Joint contractures impair quality of life and lead to further complications and disability. In severe dementia, many patients are seen in a fetal position. This position causes flexion of the muscles at joints, causing the muscles to undergo shortening, resulting in degenerative tissue changes, and then leading to potential irreversible deformity. The authors discuss the development of joint contractures in Alzheimer's disease (AD), where it is thought that the natural progression of AD terminates with patients in the fetal position. It has been postulated that this fetal position causes the high incidence of contractures seen in end-stage AD. However, in many situations it is the absence of adequate prevention strategies that produces contractures.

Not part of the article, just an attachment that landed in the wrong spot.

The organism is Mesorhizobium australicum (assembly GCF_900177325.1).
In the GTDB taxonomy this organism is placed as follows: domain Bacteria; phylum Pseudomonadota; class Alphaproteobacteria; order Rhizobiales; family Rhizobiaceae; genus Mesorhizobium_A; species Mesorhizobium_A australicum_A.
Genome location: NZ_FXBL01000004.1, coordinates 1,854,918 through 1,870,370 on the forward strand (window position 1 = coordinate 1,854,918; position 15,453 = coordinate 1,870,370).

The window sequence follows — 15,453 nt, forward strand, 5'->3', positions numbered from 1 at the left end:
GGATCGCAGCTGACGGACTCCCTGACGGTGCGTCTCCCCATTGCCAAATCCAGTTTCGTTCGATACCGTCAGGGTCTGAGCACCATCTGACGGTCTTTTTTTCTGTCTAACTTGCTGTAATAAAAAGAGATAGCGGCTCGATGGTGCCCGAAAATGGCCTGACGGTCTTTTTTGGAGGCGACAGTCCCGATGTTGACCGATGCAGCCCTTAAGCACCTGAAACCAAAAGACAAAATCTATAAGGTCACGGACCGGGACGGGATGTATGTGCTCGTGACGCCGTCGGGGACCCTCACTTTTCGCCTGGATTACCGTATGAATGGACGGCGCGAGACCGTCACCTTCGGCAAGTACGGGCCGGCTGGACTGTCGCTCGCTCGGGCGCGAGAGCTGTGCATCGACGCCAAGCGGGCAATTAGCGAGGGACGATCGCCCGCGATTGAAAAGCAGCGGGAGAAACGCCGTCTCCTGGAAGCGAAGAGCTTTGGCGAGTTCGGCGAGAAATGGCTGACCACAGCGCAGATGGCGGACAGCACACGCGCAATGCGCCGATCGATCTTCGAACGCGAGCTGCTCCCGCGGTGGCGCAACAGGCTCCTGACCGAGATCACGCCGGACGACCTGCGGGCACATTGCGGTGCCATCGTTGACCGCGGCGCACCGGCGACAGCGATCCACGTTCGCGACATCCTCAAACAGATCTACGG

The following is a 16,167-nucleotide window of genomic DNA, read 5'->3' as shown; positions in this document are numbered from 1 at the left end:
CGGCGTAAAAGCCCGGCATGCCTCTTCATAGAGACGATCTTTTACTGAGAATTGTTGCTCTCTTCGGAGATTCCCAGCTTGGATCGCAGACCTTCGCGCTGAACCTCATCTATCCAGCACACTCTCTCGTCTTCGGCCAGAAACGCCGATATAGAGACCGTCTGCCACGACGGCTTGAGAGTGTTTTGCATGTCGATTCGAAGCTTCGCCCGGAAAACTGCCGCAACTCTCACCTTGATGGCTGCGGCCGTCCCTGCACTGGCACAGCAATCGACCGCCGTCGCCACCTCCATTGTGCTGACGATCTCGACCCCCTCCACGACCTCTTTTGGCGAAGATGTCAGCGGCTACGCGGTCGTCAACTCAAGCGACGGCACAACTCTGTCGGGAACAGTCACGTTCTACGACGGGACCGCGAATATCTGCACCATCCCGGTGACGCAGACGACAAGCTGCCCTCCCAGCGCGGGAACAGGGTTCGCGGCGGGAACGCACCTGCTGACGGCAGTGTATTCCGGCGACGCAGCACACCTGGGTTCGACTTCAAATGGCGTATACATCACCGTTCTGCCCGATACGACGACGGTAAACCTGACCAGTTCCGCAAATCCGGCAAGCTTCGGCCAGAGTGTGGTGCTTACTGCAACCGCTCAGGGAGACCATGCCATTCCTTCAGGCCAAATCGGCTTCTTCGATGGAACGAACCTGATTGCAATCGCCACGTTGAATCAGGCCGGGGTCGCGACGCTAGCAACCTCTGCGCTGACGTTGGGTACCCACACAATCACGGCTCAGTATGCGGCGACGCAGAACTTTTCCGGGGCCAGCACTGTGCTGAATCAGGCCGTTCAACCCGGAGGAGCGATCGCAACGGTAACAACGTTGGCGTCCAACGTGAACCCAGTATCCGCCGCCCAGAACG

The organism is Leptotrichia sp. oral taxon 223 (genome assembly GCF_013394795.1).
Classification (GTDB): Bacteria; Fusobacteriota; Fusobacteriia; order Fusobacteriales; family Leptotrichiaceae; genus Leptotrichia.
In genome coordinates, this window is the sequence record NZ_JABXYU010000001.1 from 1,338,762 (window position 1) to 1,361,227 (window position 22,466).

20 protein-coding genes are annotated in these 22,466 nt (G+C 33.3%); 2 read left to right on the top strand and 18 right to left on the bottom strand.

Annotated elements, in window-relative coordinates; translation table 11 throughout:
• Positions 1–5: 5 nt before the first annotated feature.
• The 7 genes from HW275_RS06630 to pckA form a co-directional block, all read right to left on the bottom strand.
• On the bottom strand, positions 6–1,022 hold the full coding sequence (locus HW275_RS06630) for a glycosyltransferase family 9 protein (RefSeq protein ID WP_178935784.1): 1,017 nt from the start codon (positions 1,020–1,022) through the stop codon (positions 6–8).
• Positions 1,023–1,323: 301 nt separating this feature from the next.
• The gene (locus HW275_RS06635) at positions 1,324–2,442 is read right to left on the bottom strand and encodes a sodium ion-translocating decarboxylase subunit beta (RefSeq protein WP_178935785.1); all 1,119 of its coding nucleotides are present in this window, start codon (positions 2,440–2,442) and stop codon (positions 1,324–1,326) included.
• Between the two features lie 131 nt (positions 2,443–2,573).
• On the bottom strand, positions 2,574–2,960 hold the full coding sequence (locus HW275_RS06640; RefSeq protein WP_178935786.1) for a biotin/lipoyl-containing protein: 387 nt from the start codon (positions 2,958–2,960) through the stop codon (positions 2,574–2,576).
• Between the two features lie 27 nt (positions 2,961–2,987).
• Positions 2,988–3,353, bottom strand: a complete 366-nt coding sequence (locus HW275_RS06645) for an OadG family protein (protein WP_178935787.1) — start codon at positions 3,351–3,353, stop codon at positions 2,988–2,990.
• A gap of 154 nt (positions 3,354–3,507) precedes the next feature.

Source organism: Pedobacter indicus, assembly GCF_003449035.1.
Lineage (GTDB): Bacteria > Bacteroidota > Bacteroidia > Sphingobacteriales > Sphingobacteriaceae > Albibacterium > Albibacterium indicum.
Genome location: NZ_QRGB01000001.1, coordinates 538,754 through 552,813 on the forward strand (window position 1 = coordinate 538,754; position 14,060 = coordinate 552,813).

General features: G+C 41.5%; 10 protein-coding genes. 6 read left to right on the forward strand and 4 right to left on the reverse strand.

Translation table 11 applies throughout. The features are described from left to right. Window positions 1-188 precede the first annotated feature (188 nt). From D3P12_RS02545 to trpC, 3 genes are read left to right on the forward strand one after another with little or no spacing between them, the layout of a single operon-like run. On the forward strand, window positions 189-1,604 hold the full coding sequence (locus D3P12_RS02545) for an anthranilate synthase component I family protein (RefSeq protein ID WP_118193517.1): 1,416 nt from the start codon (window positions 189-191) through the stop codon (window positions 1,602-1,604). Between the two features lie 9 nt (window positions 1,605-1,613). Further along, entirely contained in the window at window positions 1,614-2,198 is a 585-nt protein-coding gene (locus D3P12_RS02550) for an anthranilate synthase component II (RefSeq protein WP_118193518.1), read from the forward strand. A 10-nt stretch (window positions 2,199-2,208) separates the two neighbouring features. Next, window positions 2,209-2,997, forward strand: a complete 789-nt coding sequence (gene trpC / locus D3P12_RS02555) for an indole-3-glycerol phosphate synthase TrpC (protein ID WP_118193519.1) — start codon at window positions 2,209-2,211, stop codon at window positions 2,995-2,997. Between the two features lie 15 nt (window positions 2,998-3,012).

|Original language||English (US)|
|Number of pages||8|
|Journal||Annals of Long-Term Care|
|State||Published - Aug 1 2010|
ASJC Scopus subject areas
- Geriatrics and Gerontology